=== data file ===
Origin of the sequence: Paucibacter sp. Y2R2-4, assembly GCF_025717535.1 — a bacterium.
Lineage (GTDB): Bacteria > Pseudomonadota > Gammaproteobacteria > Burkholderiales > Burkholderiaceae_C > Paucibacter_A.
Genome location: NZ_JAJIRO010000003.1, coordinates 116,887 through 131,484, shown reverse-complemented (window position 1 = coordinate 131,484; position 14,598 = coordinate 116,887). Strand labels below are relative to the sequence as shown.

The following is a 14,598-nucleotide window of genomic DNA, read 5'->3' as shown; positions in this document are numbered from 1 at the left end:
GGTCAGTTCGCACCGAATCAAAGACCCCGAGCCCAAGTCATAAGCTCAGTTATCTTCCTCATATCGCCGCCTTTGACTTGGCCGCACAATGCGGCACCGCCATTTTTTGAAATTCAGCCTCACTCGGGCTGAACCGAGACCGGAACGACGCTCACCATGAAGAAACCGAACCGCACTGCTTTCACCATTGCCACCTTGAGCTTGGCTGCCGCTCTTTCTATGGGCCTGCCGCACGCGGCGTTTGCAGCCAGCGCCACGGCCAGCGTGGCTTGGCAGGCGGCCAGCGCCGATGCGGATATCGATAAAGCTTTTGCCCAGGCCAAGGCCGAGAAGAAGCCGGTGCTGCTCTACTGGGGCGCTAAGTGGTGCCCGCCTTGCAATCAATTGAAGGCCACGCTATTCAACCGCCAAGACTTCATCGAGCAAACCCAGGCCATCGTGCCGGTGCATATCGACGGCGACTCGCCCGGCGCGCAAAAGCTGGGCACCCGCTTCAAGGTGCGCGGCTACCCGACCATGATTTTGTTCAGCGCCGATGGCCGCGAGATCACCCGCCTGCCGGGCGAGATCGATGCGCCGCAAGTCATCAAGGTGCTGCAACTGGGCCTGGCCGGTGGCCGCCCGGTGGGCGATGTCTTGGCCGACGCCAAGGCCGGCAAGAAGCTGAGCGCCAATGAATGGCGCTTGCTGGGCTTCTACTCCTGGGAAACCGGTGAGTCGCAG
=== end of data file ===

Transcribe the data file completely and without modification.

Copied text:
Origin of the sequence: Paucibacter sp. Y2R2-4, assembly GCF_025717535.1 — a bacterium.
Lineage (GTDB): Bacteria > Pseudomonadota > Gammaproteobacteria > Burkholderiales > Burkholderiaceae_C > Paucibacter_A.
Genome location: NZ_JAJIRO010000003.1, coordinates 116,887 through 131,484, shown reverse-complemented (window position 1 = coordinate 131,484; position 14,598 = coordinate 116,887). Strand labels below are relative to the sequence as shown.

The following is a 14,598-nucleotide window of genomic DNA, read 5'->3' as shown; positions in this document are numbered from 1 at the left end:
GGTCAGTTCGCACCGAATCAAAGACCCCGAGCCCAAGTCATAAGCTCAGTTATCTTCCTCATATCGCCGCCTTTGACTTGGCCGCACAATGCGGCACCGCCATTTTTTGAAATTCAGCCTCACTCGGGCTGAACCGAGACCGGAACGACGCTCACCATGAAGAAACCGAACCGCACTGCTTTCACCATTGCCACCTTGAGCTTGGCTGCCGCTCTTTCTATGGGCCTGCCGCACGCGGCGTTTGCAGCCAGCGCCACGGCCAGCGTGGCTTGGCAGGCGGCCAGCGCCGATGCGGATATCGATAAAGCTTTTGCCCAGGCCAAGGCCGAGAAGAAGCCGGTGCTGCTCTACTGGGGCGCTAAGTGGTGCCCGCCTTGCAATCAATTGAAGGCCACGCTATTCAACCGCCAAGACTTCATCGAGCAAACCCAGGCCATCGTGCCGGTGCATATCGACGGCGACTCGCCCGGCGCGCAAAAGCTGGGCACCCGCTTCAAGGTGCGCGGCTACCCGACCATGATTTTGTTCAGCGCCGATGGCCGCGAGATCACCCGCCTGCCGGGCGAGATCGATGCGCCGCAAGTCATCAAGGTGCTGCAACTGGGCCTGGCCGGTGGCCGCCCGGTGGGCGATGTCTTGGCCGACGCCAAGGCCGGCAAGAAGCTGAGCGCCAATGAATGGCGCTTGCTGGGCTTCTACTCCTGGGAAACCGGTGAGTCGCAG